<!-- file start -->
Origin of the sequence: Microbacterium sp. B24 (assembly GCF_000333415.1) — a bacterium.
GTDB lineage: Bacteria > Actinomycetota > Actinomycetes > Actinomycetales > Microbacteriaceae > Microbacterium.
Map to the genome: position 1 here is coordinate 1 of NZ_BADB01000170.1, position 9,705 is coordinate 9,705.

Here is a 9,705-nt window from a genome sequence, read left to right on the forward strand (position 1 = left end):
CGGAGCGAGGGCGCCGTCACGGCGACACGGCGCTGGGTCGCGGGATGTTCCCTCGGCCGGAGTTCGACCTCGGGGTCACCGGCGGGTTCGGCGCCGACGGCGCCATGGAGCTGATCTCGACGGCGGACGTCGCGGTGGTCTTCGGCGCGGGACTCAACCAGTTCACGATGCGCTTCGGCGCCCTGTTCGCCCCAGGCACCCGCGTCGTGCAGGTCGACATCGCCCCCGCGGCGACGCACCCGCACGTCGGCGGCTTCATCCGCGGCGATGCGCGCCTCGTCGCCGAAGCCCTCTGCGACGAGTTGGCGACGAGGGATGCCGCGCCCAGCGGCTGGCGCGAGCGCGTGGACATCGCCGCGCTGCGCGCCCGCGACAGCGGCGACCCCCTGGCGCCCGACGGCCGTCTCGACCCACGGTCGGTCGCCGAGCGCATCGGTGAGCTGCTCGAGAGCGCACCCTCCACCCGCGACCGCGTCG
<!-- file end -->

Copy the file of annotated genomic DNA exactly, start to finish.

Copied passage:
Origin of the sequence: Microbacterium sp. B24 (assembly GCF_000333415.1) — a bacterium.
GTDB lineage: Bacteria > Actinomycetota > Actinomycetes > Actinomycetales > Microbacteriaceae > Microbacterium.
Map to the genome: position 1 here is coordinate 1 of NZ_BADB01000170.1, position 9,705 is coordinate 9,705.

Here is a 9,705-nt window from a genome sequence, read left to right on the forward strand (position 1 = left end):
CGGAGCGAGGGCGCCGTCACGGCGACACGGCGCTGGGTCGCGGGATGTTCCCTCGGCCGGAGTTCGACCTCGGGGTCACCGGCGGGTTCGGCGCCGACGGCGCCATGGAGCTGATCTCGACGGCGGACGTCGCGGTGGTCTTCGGCGCGGGACTCAACCAGTTCACGATGCGCTTCGGCGCCCTGTTCGCCCCAGGCACCCGCGTCGTGCAGGTCGACATCGCCCCCGCGGCGACGCACCCGCACGTCGGCGGCTTCATCCGCGGCGATGCGCGCCTCGTCGCCGAAGCCCTCTGCGACGAGTTGGCGACGAGGGATGCCGCGCCCAGCGGCTGGCGCGAGCGCGTGGACATCGCCGCGCTGCGCGCCCGCGACAGCGGCGACCCCCTGGCGCCCGACGGCCGTCTCGACCCACGGTCGGTCGCCGAGCGCATCGGTGAGCTGCTCGAGAGCGCACCCTCCACCCGCGACCGCGTCG